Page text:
Cheetahs have slender, long-legged bodies with blunt, semi-retractable claws. Their heads are small with high-set eyes. A black tear mark runs from the inner corner of each eye down to the mouth. A cheetah's teeth are small when compared with other big cats, which accommodates their larger nasal passages that enable quick air intake.
Adults have yellow or tan short, coarse fur with solid black round or oval spots measuring 0.75 to 1.5 inches (1.9 to 3.8 centimeters) in diameter. The spots cover nearly the entire body; only the white throat and belly are unmarked. The tail ends with four to six black rings and a bushy white or black tuft.
Cheetahs' spots may serve as camouflage for both hunting and hiding. Their spots may offset the shadows in the gray-hued grasses they often inhabit, allowing them to blend in with their surroundings. Camouflage is essential not only for stalking prey, but also for protecting cheetah cubs from predators. A cheetah cub's smoky gray mantle may serve as added camouflage among dead grasses. Much like a human fingerprint, a cheetah's spots and the ring pattern of its tail are unique, enabling researchers in the field to identify individuals.
Cheetahs are aerodynamically built for speed and are the fastest land mammal. At top speed, they advance 23 feet (7 meters) in a single stride and complete four strides per second. That top speed averages between 60 and 70 miles per hour (96 and 112 kilometer per hour) and can be maintained for only about 300 yards (274 meters). Cheetahs can accelerate from zero to 45 miles per hour (zero to 72 kilometers per hour) in just 2.5 seconds. No other land mammal surpasses their short sprints.
Special paw pads and semi-retractable claws provide great traction. Large nostrils and lungs provide quick air intake that allows cheetahs to breathe more easily while running and suffocating their prey. A large liver, heart and adrenal gland facilitate a rapid physical response. A greyhound-like body is streamlined over light bones. Cheetahs have small collarbones and vertical shoulder blades, which are not attached to the collarbone, as well as hips that swivel on a flexible spine. These structural adaptations help lengthen their stride and provide superior acceleration. The cheetah's tail acts as a rudder for quick turning, counteracting its body weight.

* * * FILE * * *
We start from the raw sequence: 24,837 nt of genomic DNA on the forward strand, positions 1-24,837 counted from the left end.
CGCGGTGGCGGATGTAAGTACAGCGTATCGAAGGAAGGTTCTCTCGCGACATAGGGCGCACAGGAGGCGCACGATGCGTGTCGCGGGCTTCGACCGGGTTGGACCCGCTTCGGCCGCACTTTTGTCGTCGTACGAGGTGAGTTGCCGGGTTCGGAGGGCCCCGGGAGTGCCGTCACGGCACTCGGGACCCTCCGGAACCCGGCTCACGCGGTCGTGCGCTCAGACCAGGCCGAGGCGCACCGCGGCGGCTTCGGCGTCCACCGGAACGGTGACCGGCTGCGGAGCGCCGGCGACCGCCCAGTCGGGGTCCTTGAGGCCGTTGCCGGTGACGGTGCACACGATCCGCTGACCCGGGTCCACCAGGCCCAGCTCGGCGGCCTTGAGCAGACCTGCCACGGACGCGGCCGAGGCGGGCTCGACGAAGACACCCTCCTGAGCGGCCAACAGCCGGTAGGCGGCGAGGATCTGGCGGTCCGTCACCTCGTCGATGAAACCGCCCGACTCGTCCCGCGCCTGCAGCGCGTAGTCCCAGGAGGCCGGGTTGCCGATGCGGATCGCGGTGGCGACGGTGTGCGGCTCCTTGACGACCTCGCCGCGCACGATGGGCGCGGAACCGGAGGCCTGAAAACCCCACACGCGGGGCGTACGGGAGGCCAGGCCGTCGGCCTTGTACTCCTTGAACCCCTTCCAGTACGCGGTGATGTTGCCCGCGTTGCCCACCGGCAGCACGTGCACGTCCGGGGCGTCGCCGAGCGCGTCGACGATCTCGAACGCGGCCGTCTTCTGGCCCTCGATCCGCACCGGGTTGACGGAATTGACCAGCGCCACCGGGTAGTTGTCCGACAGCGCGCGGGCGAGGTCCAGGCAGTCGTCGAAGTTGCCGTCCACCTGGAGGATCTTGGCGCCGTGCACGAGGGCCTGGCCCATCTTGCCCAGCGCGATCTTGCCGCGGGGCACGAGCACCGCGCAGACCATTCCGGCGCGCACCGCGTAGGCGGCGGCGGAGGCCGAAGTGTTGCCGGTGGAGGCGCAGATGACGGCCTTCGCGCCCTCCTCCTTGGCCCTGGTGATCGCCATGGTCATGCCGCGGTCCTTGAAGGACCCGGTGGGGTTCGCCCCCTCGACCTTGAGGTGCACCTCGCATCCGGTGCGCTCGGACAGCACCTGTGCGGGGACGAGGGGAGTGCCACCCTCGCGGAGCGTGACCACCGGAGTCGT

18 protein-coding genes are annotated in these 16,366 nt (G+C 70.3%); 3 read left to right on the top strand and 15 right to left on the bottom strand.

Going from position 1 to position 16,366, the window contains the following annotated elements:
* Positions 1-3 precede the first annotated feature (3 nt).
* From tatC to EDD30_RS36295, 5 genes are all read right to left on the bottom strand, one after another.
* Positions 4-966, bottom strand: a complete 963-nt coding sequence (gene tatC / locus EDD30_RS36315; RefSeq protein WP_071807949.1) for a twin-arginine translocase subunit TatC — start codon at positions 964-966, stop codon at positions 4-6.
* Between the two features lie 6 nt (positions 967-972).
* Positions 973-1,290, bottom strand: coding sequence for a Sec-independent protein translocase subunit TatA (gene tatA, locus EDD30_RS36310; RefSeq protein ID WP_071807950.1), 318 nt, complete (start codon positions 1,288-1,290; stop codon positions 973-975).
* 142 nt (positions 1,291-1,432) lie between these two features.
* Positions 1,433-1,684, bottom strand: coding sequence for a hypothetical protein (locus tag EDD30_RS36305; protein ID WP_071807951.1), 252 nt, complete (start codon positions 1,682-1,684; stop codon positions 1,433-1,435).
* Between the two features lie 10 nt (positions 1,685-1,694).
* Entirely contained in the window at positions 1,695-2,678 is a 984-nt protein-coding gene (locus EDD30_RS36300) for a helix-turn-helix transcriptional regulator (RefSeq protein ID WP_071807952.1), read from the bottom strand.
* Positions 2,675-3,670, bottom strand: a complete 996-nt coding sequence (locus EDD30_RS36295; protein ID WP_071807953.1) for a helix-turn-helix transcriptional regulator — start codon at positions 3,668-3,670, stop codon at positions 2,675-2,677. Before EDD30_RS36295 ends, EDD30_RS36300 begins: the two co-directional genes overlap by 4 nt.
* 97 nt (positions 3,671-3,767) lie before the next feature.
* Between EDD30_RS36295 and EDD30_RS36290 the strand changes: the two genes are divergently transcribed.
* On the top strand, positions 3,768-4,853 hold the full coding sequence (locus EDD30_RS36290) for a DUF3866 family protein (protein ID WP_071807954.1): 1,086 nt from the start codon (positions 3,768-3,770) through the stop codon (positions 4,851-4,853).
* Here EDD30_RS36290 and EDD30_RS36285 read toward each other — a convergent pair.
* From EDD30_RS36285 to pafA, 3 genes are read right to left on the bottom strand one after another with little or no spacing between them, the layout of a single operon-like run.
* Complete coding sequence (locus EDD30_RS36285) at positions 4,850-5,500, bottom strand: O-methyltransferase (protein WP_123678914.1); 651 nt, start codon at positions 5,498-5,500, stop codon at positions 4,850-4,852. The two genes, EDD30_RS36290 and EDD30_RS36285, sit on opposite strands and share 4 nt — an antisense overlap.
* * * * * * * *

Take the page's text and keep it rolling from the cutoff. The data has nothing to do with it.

Cheetahs' eyes have elongated retinal foveas (the small, rodless areas of the retina), giving them a sharp, wide-angle view of their surroundings. Their small, flat-faced heads allow their eyes to be positioned for maximum binocular vision. The dark tear marks beneath each eye may aid in hunting by minimizing the sun's glare. They may also provide an enhanced ability to intimidate. A cheetah's spine works as a spring for its powerful back legs, extending the cheetah's reach with each step, but the movement is physiologically taxing.
Cheetahs pay a price for their speed. Their large nasal passages leave little room for the long roots required to anchor big teeth. Without large teeth, cheetahs' fighting abilities are limited. Larger, stronger cats like lions easily overwhelm them, so cheetahs tend to opt for flight versus fight. Because of their short teeth, cheetahs must kill prey by suffocation.
An adult cheetah weighs 75 to 140 pounds (34 to 64 kilograms), is about 30 inches (77 centimeters) tall at the shoulder and 44 to 56 inches (112 to 142 centimeters) long with another 26 to 33 inches (66 to 84 centimeters) in tail length. Males are slightly larger than females. Cheetahs are sometimes confused with leopards—a much heavier animal with rosette-shaped spots and no tear marks.
Cheetahs inhabit a broad section of Africa including areas of North Africa, the Sahel, eastern and southern Africa. Over the past 50 years, cheetahs have become extinct in at least 13 countries, and they are most prevalent in Kenya and Tanzania in east Africa, and Namibia and Botswana in southern Africa. The Asiatic cheetah is known to survive in Iran, but is critically endangered. Cheetahs thrive in areas with vast expanses of land where prey is abundant. In Namibia, cheetahs live in a variety of habitats, including grasslands, savannahs, dense vegetation and mountainous terrain. As human development expands in to their preferred habitat, cheetahs can now commonly be found on commercial farms.